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Commentary

California’s Criminal Cronyism: Why the Governator Reduced a Violent Felon’s Sentence



Arnold Schwarzenegger, California’s last Republican governor, claimed his Global Warming Solutions Act of 2006 would set an example for the world. That outcome remains uncertain, but the former governor may have set a new standard in cronyism by reducing the prison sentence of a violent criminal.

In early April, the California Department of Corrections released Esteban Núñez, 27, involved in the fatal stabbing of college student Luis Santos in 2008 and sentenced to 16 years in prison after pleading guilty to manslaughter. That term was much shorter than the life sentence Núñez would have faced if convicted of murder.

Even so, his father Fabian Núñez, a left-wing Democrat and California’s former Assembly Speaker, thought the 16-year sentence excessive and politically motivated. When a judge refused to reduce the term, Núñez turned to Republican governor Arnold Schwarzenegger, his friend and close ally on the climate change legislation.

The governor duly reduced the sentence of Esteban Núñez to a paltry seven years. According to a report in the Los Angeles Times, Gov. Schwarzenegger signed the executive order in December 2010 but didn’t announce the action until January 2, 2011, with hours left in his term. The former action hero also failed to notify the family of the victim Luis Santos.

“We are totally outraged,” Fred Santos, the victim’s father, told reporters. “For the governor to wait until the last day in hopes it would fly under the radar is an absolute injustice.” Many Republicans and Democrats felt likewise, but the system offered no recourse.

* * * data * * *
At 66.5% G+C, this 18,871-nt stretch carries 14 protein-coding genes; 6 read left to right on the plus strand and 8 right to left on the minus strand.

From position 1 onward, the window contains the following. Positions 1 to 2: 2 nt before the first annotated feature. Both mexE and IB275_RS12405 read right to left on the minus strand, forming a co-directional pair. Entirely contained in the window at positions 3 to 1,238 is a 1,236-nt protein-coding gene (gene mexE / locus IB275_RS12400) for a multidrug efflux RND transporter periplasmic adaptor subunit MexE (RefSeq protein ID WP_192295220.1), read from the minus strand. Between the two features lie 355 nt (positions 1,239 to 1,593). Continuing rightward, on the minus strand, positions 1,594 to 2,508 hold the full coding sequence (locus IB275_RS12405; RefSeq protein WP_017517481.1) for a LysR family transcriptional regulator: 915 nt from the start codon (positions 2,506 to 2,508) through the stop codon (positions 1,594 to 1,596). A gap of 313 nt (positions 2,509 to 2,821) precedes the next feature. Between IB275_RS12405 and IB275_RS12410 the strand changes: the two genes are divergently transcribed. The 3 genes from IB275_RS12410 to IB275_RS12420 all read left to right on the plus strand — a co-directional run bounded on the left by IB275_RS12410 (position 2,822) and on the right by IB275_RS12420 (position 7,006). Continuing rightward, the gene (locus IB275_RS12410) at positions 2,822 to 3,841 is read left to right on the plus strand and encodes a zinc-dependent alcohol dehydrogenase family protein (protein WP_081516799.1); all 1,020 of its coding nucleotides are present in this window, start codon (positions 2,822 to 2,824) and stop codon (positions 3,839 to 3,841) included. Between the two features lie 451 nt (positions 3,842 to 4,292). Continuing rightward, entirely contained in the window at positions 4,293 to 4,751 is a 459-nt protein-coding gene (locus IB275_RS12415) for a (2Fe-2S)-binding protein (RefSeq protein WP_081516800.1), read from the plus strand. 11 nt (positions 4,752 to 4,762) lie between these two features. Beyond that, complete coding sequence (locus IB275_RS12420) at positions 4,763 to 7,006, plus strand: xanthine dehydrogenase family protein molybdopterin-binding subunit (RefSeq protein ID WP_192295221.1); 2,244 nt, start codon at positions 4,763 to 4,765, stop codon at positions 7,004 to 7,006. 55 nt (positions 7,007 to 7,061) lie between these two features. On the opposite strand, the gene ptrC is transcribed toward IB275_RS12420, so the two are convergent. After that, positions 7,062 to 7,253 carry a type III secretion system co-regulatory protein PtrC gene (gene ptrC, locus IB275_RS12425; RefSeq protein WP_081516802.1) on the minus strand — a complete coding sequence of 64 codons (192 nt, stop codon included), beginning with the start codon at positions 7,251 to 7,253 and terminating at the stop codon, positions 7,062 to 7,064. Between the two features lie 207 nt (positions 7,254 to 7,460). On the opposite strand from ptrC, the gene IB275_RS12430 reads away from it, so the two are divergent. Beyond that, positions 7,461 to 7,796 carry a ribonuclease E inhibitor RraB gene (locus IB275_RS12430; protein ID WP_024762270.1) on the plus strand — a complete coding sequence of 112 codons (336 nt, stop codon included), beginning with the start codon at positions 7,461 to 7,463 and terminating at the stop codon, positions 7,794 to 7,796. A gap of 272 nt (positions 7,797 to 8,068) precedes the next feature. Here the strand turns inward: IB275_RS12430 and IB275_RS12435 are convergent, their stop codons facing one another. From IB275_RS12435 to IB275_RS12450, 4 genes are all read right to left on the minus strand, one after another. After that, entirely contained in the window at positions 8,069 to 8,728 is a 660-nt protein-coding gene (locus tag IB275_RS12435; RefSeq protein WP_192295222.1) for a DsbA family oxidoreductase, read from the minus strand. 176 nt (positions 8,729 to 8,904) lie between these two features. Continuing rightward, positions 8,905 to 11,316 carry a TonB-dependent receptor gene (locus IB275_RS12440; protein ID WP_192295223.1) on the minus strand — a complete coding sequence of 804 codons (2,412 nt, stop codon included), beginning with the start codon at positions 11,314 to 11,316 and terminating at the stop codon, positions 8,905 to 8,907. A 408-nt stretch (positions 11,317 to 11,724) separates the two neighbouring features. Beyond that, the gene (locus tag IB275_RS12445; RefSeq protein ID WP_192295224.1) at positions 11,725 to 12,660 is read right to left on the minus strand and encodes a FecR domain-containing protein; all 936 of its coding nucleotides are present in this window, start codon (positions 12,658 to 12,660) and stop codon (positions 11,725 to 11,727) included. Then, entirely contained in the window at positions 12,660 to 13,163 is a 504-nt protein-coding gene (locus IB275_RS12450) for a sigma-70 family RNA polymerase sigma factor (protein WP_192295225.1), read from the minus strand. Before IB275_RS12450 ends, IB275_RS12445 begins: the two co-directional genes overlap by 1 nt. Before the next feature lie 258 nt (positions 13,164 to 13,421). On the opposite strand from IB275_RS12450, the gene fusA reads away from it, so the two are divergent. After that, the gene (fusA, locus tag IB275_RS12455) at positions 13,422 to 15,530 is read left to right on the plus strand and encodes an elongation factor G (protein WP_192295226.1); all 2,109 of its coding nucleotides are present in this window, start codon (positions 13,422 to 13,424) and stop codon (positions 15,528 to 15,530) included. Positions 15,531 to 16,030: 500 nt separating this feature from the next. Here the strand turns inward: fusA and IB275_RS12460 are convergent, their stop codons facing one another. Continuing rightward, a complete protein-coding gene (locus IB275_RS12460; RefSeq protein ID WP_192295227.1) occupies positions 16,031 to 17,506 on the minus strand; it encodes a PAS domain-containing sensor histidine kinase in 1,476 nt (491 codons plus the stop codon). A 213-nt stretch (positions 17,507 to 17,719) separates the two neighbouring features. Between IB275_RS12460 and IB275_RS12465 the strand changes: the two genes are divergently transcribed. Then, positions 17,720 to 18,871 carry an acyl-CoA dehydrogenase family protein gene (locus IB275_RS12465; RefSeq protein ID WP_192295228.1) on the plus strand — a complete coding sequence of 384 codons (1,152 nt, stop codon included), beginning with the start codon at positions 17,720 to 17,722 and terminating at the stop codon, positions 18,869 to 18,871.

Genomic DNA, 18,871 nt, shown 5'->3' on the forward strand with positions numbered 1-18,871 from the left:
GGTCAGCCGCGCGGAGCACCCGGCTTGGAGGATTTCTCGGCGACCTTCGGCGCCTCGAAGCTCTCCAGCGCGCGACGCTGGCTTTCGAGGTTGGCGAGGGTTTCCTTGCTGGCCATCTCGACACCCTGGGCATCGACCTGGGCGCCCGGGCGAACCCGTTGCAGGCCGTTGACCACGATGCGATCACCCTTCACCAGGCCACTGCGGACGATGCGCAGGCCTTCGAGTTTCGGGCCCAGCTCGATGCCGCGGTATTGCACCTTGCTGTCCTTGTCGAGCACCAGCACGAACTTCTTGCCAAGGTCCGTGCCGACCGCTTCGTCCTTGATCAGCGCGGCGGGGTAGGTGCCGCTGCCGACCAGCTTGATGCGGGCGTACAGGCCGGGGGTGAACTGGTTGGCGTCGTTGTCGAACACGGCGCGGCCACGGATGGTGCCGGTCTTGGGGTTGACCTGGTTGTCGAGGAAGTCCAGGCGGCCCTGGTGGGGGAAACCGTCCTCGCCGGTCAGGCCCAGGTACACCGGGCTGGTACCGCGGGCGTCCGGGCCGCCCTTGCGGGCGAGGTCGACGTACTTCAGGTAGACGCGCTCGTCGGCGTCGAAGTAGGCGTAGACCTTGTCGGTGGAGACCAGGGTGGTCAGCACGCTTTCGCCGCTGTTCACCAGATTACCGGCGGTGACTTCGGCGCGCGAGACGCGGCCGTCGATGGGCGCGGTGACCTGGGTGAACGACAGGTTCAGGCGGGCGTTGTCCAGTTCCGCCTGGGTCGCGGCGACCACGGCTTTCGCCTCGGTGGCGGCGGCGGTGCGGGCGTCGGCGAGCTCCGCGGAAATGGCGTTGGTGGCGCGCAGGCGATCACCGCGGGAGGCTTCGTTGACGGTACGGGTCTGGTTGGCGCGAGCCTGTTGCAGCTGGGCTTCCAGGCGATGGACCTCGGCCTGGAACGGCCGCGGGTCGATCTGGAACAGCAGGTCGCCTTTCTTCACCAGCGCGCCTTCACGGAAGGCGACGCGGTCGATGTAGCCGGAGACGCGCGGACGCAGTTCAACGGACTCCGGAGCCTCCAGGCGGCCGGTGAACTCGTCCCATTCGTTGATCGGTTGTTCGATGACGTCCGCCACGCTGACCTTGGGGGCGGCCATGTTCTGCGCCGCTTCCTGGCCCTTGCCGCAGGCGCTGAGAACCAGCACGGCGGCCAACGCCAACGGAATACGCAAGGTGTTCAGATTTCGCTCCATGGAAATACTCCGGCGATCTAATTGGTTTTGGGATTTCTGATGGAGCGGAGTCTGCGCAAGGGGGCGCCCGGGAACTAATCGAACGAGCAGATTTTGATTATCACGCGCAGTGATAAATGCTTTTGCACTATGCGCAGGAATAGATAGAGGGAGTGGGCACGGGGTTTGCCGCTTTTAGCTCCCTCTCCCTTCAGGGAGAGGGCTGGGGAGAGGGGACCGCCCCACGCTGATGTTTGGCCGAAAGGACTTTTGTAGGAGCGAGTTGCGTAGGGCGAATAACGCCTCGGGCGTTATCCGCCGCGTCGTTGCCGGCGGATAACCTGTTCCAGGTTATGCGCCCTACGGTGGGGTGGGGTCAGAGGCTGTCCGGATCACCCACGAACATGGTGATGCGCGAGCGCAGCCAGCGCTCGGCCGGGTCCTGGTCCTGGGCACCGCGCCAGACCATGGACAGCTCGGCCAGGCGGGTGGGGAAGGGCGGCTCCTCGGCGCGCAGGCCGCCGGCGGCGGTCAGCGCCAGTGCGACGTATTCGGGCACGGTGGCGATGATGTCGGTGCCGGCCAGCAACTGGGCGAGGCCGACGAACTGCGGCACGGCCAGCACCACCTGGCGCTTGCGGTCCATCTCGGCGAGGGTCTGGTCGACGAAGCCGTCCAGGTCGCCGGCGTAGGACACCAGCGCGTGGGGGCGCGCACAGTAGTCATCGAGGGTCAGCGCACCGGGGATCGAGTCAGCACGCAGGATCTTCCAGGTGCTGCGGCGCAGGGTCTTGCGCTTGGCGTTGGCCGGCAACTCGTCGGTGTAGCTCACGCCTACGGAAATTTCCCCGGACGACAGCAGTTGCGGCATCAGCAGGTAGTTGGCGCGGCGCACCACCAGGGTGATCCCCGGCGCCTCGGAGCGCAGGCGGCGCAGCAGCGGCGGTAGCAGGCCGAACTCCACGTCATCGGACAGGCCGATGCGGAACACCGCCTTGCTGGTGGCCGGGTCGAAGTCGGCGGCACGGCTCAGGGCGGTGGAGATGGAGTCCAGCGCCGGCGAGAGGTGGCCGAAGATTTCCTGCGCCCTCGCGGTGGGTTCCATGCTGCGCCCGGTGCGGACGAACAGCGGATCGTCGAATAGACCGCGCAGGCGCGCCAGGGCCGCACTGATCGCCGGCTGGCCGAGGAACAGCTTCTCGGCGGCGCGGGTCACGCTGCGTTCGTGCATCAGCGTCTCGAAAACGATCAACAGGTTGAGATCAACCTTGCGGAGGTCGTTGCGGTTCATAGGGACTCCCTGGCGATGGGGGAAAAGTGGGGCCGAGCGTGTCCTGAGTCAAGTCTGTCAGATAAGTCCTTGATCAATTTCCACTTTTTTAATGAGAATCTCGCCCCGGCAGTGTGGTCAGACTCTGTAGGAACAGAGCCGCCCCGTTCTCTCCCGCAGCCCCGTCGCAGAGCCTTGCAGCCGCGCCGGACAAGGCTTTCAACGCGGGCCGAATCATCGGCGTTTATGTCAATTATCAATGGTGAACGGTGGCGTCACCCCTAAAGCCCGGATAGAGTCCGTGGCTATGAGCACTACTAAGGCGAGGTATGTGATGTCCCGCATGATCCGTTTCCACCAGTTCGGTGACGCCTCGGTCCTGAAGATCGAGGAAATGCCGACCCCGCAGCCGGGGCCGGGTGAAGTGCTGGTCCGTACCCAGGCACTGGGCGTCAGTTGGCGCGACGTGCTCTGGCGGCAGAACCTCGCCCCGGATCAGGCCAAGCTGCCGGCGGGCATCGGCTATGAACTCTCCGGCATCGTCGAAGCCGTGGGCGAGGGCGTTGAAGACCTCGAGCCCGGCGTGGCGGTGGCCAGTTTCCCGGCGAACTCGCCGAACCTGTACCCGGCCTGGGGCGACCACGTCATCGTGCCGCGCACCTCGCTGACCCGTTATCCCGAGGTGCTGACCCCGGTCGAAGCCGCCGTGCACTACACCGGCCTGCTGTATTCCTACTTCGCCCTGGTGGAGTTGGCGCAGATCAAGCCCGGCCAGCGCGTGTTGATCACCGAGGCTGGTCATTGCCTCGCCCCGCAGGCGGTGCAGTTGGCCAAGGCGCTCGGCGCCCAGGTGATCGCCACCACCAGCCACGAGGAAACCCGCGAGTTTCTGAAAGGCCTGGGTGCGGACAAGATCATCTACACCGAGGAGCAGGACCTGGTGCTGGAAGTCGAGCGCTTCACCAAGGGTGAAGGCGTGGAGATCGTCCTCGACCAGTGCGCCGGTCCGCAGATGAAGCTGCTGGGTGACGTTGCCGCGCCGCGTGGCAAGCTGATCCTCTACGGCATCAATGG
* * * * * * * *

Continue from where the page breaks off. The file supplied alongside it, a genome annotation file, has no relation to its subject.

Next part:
Judge Lloyd Connelly called the governor’s action “distasteful and repugnant” but in September 2012, Connelly ruled that the state’s Victims’ Bill of Rights does not extend to clemency proceedings. In June 2015, the 3rd District Court of Appeal upheld Connelly’s decision, and that quashed the Santos family’s legal battle.

Arnold Schwarzenegger returned to the movie business and in 2012 released Total Recall: My Unbelievably True Life Story. In this memoir, he tried his hand as a critic, reviewing his own term as governor. “We made a hell of a lot of progress, and we made a lot of history,” he wrote.

The achievements included education reform, budget reform, welfare reform and “parole reforms.” The sentence reduction and early parole for Esteban Núñez, however, got no ink at all in Total Recall. In movie terms, it was all left on the cutting room floor.

In April, when the Department of Corrections announced the release of Esteban Núñez from his reduced sentence, the former governor issued no statement. And as the Los Angeles Times noted, “Schwarzenegger did not return a call for comment left at his office.”

The Núñez family issued a statement saying Esteban has paid his debt to society and is “committed to continuing the work of healing, self-reflection and spiritual growth.” Meanwhile, Luis Santos is dead and Nuñez’s co-defendant Ryan Jett, without powerful friends, remains in prison to serve out his full sentence of 16 years.

As the case shows, cronyism is not the exclusive property of any political party or ideology. And in matters of criminal justice, cronyism is particularly loathsome.


K. Lloyd Billingsley is Policy Fellow at the Independent Institute and author of the Independent Briefing, California Water: A Case Study of Bureaucracy Versus Tradable, Private Water Rights.






  • MyGovCost.org
  • FDAReview.org
  • OnPower.org
  • elindependent.org